Published on December 19th, 2015 | by Vet Pets0
Test Your Dog For Heartworms Yourself Here’s How
We do love our household pets.
Americans own an estimated 70-80 million dogs and 74-96 million cats…and, of course, once they become part of our households we assume responsibility for their health care.
Heartworms can infest both dogs and cats. One big difference, though, is that dogs may have as many as thirty or more, while the much smaller number found in cats (as few as one or two) can be equally as dangerous for them.
How pervasive is the problem? It’s estimated that every year around a million dogs are found to have heartworms. And once they’re discovered, getting rid of them can be very costly, with treatment cost often approaching $1000. So it’s wise to follow your veterinarian’s recommendation for monthly administration of heartworm prevemtove medication. That one simple step will cost you a lot less in the long run.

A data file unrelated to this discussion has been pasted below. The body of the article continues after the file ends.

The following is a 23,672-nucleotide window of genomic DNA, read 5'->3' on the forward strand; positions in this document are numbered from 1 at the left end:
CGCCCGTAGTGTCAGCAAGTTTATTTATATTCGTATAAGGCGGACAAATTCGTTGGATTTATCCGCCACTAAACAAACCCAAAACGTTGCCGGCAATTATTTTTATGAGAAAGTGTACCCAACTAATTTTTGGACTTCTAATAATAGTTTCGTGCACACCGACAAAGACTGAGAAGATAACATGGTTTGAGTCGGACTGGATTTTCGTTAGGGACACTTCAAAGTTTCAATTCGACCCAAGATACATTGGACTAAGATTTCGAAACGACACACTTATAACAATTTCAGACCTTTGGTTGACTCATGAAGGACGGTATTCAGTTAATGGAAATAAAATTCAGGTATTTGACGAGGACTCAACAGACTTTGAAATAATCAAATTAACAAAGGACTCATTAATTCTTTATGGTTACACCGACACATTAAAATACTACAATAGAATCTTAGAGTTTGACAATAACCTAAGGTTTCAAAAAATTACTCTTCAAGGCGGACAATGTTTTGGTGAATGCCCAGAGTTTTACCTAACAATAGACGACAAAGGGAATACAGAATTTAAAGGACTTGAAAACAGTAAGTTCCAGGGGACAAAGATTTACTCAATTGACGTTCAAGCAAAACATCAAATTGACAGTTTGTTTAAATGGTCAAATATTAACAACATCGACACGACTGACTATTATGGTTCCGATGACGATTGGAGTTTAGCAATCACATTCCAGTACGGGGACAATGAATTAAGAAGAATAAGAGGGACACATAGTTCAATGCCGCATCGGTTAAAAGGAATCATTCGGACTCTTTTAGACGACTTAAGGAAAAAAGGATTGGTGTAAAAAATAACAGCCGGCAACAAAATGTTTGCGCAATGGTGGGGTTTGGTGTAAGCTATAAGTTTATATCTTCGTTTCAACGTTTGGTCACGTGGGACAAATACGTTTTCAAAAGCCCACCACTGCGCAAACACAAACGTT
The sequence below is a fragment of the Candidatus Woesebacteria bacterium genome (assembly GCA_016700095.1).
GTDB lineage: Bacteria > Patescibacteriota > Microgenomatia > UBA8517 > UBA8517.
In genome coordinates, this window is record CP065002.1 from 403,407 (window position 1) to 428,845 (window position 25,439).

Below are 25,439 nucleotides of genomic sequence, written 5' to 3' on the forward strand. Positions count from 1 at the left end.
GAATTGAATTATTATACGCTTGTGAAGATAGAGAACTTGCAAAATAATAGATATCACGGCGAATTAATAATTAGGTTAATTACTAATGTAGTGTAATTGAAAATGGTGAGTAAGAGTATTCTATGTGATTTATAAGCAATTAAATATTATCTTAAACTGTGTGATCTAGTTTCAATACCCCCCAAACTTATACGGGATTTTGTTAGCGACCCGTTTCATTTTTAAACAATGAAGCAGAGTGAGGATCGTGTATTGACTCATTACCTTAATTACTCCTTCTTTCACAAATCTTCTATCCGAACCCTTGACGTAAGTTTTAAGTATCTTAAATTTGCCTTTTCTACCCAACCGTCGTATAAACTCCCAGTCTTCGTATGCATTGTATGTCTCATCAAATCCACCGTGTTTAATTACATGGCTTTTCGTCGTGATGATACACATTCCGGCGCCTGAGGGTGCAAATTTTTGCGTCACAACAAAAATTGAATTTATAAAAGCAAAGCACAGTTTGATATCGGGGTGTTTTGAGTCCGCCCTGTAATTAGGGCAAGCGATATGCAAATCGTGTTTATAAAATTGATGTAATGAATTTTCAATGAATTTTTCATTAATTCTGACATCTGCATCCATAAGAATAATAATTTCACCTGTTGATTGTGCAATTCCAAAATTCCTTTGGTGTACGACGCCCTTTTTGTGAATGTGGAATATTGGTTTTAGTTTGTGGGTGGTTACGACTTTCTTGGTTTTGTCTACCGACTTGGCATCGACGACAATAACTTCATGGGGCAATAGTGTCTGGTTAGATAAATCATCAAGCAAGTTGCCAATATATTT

In the past, if you suspected the presence of heartworms, a visit to the vet for testing was your only alternative. But now you can simply purchase a canine heartworm antigen test kit and do the checking at home.
If you’ve never used a canine heartworm antigen test kit, there a few some simple rules you should know and heed. First, if it’s a puppy seven months of age or younger, there’s no need to run a test before the first dose of heartworm preventive is given. That’s because it takes six months or longer for positive results to show up after a dog is infected. You’ll need to wait until six months after the dog’s first vet visit to administer the canine heartworm antigen test. Then, do it again after another six months. From that point on, you can follow the normal routine of testing once a year.
A canine heartworm antigen test kit is relatively inexpensive and very easy to use. Results appear in minutes. Performing the test at home will save you quite a bit of money compared to the expenses involved in having the same testing done at a veterinary laboratory, where you’ll likely be encouraged to have your dog undergo other routine procedures that will increase the cost of the visit.
For your own peace of mind and the long-term health of your dogs, be sure you make regular, preventive heartworm treatment a priority.